It's not the greatest time to be a maker of discrete computer graphics cards.

  • Desktop computers are on the wane - supplanted by laptops, Chromebooks, tablets and smartphones
  • Desktops and all-in-ones have APUs or integrated graphics on board and you usually don't need a discrete card unless you are a gamer.
  • Graphics chip makers have limited R&D funds because of lower sales volumes.
  • The fab shops that make graphics chips haven't used their latest die shrink technology for graphics cards since they need the lower process number for tablet processors.

The result of the above is that the latest graphics technology only ends up in the highest end graphics cards, AMD and Nvidia have recycled the older technology a couple of times in the lower end market, They make some tweaks to the software and maybe the cache but there's not a big change, The graphics card maker might add more VRAM or a different cooler to overclock a bit.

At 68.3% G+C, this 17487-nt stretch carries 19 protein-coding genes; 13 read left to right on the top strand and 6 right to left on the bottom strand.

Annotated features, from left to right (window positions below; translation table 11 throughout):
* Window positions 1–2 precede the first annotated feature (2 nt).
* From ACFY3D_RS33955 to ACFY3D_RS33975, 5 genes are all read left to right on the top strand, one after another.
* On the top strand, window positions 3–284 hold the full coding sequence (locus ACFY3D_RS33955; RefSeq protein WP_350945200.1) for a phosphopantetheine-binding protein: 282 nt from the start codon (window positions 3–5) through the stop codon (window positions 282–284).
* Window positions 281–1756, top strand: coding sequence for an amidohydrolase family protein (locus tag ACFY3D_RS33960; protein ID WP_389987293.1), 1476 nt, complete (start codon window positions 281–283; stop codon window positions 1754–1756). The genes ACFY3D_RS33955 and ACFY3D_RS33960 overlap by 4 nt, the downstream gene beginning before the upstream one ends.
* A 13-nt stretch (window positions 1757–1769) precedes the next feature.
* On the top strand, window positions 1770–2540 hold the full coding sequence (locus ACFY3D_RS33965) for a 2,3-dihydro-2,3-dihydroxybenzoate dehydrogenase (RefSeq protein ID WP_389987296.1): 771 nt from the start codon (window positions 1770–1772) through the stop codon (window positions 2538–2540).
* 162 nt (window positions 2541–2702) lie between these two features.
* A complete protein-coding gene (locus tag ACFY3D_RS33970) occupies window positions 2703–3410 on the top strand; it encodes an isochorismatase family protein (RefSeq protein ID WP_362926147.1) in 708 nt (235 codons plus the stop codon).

Let's face it, unless you haven't upgraded in 4 years, you probably don't need a new graphics card at all. It's a far cry from the early 2000s when a new graphics card was needed every 18 months to keep up with the latest games.
On the bright side if you are a Linux user, the slower change in graphics card technology means that the Linux drivers work better than ever. They usually need trailing edge technology for best results.